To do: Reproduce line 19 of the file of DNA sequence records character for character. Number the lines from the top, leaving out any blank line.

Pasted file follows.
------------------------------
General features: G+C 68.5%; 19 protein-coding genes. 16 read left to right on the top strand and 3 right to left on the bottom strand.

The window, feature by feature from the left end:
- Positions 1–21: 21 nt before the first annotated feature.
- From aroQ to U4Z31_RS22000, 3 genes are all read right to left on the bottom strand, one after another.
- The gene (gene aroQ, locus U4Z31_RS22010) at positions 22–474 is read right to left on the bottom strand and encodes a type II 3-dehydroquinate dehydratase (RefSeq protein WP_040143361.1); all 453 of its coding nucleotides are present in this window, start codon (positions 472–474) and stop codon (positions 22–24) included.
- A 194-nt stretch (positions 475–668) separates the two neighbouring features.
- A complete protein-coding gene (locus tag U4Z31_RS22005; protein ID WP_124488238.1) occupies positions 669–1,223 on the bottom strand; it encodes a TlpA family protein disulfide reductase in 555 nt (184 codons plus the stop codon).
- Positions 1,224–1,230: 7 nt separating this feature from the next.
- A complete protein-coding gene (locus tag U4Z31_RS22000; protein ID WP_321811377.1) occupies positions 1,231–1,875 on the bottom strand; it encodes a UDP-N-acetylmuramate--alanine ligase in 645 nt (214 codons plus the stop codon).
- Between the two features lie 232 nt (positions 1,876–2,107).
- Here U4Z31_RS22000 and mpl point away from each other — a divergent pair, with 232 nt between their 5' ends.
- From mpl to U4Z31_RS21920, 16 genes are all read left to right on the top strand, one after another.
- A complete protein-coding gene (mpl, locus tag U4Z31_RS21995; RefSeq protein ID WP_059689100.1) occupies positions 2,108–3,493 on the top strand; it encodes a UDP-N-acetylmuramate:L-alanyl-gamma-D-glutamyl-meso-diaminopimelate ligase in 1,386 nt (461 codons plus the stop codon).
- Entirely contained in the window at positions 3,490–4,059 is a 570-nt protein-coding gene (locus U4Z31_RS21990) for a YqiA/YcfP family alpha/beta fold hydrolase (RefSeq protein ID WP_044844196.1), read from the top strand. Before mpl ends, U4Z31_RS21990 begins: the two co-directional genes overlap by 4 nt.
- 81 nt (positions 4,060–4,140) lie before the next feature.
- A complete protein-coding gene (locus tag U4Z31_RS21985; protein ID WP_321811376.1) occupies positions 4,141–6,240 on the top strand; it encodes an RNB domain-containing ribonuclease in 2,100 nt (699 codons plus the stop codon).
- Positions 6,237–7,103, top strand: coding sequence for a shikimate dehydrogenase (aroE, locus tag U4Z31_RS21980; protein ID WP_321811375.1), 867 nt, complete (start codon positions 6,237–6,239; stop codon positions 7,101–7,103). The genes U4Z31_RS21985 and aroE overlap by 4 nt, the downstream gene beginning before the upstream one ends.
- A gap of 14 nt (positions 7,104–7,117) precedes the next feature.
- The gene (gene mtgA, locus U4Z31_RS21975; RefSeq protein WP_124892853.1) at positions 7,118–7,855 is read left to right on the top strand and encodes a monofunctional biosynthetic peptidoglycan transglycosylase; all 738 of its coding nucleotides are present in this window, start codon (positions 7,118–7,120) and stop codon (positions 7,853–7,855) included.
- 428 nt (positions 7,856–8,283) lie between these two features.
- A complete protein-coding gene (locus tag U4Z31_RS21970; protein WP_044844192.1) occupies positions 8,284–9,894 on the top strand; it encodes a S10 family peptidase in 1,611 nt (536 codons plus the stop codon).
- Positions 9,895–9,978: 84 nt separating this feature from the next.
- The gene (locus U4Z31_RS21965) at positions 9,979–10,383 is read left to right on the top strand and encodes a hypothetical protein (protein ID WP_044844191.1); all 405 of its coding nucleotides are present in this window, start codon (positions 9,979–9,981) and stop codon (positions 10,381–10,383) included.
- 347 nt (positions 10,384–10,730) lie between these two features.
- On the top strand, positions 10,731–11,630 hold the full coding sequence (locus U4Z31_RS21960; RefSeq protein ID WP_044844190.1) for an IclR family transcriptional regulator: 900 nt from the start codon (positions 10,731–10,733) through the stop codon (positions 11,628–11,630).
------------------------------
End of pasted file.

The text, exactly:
- The gene (gene mtgA, locus U4Z31_RS21975; RefSeq protein WP_124892853.1) at positions 7,118–7,855 is read left to right on the top strand and encodes a monofunctional biosynthetic peptidoglycan transglycosylase; all 738 of its coding nucleotides are present in this window, start codon (positions 7,118–7,120) and stop codon (positions 7,853–7,855) included.